Environmental Biotech

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Author:
quietstorm
ID:
198463
Filename:
Environmental Biotech
Updated:
2013-02-11 19:20:46
Tags:
Midterm
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Description:
2013 Environmental
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  1. What is toxicology
    The study of the effects of poisons
  2. Phytotoxins
    Plants
  3. Zootoxins
    Animals
  4. Bacteriotoxins
    Bacteria
  5. Toxicant
    The specific poisonous chemical
  6. Xenobiotic
    • Man-made substance and/or produced by but not nornally fond in the body
    • May be naturally occurring chemicals produces by plants, microorganisms, or animals
    • Poisons are xenobiotics, but not all xenobiotics are poisonous
  7. Who is the farther of modern toxicology
    Paracelsus
  8. True or False: All substance are poisons; there is none which is not a poison. The right dose differentiates a poison from a remedy
    True
  9. Paul Ehrlich
    Developed staining procedures to observe cell and tissues and pioneered the understanding of how toxicants influence living organisms
  10. Rachel Carson
    Alarmed public about dangers of pesticides int he on environment (DDT and soft egg shells)
  11. Toxicity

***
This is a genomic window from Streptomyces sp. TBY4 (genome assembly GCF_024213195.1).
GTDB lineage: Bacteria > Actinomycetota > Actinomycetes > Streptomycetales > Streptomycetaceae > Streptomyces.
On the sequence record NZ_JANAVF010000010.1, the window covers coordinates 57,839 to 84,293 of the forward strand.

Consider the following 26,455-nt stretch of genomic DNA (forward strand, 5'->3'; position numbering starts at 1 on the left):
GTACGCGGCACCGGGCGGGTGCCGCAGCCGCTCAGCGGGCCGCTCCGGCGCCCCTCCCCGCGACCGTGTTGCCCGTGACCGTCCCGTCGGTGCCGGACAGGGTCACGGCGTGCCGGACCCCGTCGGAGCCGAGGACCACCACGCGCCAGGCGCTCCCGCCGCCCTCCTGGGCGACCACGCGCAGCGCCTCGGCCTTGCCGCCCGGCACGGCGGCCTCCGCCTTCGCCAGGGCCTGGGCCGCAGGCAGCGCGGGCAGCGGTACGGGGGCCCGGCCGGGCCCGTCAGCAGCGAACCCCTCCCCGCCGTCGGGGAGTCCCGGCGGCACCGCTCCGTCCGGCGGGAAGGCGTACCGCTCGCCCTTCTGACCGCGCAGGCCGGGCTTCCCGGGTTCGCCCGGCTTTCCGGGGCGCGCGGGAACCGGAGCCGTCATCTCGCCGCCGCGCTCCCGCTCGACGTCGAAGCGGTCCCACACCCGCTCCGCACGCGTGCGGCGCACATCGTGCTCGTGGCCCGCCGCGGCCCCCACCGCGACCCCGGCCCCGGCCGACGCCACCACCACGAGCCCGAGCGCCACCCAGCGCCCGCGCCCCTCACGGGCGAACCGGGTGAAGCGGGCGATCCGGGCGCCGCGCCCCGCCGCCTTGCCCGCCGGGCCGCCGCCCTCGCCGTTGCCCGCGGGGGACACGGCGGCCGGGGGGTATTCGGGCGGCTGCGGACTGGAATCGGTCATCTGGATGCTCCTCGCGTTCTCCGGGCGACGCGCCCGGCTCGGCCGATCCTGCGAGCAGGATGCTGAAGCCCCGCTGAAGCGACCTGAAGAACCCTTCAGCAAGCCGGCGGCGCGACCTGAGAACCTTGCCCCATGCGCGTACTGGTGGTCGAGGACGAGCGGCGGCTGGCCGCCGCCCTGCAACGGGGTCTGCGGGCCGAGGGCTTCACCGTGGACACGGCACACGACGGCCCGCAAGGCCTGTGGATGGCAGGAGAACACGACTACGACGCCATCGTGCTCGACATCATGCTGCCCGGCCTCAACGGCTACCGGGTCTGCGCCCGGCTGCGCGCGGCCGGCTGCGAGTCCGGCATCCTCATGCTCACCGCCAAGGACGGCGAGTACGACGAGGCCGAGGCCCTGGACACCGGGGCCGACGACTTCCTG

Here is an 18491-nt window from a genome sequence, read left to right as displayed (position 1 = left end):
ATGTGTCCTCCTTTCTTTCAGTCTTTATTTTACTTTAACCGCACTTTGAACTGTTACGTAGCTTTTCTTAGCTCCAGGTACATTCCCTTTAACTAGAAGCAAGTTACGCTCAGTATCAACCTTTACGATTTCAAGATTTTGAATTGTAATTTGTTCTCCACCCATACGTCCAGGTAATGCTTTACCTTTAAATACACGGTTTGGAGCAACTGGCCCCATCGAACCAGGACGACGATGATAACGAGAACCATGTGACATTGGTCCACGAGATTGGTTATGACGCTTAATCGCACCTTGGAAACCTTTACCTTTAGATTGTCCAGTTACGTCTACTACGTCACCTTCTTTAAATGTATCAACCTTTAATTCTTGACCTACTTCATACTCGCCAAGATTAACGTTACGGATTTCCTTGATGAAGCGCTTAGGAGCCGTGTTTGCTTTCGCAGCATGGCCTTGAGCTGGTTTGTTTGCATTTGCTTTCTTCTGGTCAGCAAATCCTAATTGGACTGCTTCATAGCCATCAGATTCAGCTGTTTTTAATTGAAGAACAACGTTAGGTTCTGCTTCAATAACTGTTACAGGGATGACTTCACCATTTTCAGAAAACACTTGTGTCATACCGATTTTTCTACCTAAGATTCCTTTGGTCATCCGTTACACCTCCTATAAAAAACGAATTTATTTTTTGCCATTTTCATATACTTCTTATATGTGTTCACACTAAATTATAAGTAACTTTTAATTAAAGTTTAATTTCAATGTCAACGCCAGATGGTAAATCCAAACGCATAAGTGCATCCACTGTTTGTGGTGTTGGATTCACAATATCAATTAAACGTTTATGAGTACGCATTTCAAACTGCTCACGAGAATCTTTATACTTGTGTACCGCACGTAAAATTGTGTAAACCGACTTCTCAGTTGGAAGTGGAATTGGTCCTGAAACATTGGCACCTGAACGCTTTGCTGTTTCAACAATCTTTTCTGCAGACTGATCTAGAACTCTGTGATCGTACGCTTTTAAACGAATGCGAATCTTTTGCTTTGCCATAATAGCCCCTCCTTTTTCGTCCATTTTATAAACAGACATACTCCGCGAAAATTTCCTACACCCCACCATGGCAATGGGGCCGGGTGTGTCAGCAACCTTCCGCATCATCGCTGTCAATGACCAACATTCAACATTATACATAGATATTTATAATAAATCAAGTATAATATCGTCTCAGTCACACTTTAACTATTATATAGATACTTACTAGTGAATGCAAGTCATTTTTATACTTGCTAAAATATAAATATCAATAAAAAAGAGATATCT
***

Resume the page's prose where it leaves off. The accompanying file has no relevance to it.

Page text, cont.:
The adverse effects that a chemical may produce
  12. Dose
    The amount of chemical that gains access to the body
  13. Exposure
    Contact providing opportunity of obtaining a poisonous dose
  14. Hazard
    The likely hood that the toxicant will be expressed
  15. Toxicant
    Substance that produce adverse biological effects of any nature; may be physical r chemical in nature; effects may be various types
  16. Toxin
    Specific protein produced by living organisms; most exhibit immediate effects
  17. Poisons
    Toxins that cause immediate death or illness when experienced in ver small amounts
  18. Exposure dose
    Amount of xenobiotic encountered in the environment
  19. Absorbed dose
    Actual amount of the exposed dose that enters the body
  20. Administered dose
    Quantity administered usually orally or by injection
  21. Total dose
    Sum of all individual doses
  22. Fundamental Rules of Toxicology
    • Exposure must first occur for the chemical to present a risk
    • The magnitude of risk is proportional to both the potency of the chemical and extent of exposure
    • The dose makes the poison
  23. Acute exposure
    Less than 24hrs; usually entails a single exposure
  24. Repeated exposure
    • Subacute: repeated up to 30 days
    • Subchronic: repeated for 30-90 days
    • Chronic: repeated over 90 days
  25. Prevention of the actions of xenobiotics
    • Redistribution
    • Excretion
    • Metabolism
  26. Xenobiotics cause toxicity by
    • Binding and damaging proteins
    • Binding and damaging DNA
    • Binding and damaging lipids
    • Form free radicals with in the cell
  27. Types of toxic effects
    • Death (arsenic, cyanide)
    • Organ damage (ozone, lead)
    • Mutagenesis (UV light)
    • Carcinogenesis (benzene, asbestos)
    • Teratogenesis (thalidomide)